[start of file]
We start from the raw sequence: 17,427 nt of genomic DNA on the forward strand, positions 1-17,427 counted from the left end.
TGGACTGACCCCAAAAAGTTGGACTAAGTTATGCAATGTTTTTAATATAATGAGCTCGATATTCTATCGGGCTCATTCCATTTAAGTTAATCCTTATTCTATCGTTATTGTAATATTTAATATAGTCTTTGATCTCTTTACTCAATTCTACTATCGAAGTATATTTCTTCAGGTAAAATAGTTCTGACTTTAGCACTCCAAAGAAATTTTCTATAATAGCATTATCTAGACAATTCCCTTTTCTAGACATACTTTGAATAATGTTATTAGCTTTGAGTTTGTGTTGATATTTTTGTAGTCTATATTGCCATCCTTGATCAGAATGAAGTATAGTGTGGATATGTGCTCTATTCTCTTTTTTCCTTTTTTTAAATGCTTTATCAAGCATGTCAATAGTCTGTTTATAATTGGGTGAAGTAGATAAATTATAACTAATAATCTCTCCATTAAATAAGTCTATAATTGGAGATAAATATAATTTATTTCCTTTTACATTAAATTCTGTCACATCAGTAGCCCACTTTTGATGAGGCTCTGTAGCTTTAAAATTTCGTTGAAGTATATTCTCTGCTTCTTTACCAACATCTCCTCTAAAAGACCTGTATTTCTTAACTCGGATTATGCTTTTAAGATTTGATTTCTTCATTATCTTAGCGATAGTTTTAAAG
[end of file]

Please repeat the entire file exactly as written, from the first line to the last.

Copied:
We start from the raw sequence: 17,427 nt of genomic DNA on the forward strand, positions 1-17,427 counted from the left end.
TGGACTGACCCCAAAAAGTTGGACTAAGTTATGCAATGTTTTTAATATAATGAGCTCGATATTCTATCGGGCTCATTCCATTTAAGTTAATCCTTATTCTATCGTTATTGTAATATTTAATATAGTCTTTGATCTCTTTACTCAATTCTACTATCGAAGTATATTTCTTCAGGTAAAATAGTTCTGACTTTAGCACTCCAAAGAAATTTTCTATAATAGCATTATCTAGACAATTCCCTTTTCTAGACATACTTTGAATAATGTTATTAGCTTTGAGTTTGTGTTGATATTTTTGTAGTCTATATTGCCATCCTTGATCAGAATGAAGTATAGTGTGGATATGTGCTCTATTCTCTTTTTTCCTTTTTTTAAATGCTTTATCAAGCATGTCAATAGTCTGTTTATAATTGGGTGAAGTAGATAAATTATAACTAATAATCTCTCCATTAAATAAGTCTATAATTGGAGATAAATATAATTTATTTCCTTTTACATTAAATTCTGTCACATCAGTAGCCCACTTTTGATGAGGCTCTGTAGCTTTAAAATTTCGTTGAAGTATATTCTCTGCTTCTTTACCAACATCTCCTCTAAAAGACCTGTATTTCTTAACTCGGATTATGCTTTTAAGATTTGATTTCTTCATTATCTTAGCGATAGTTTTAAAG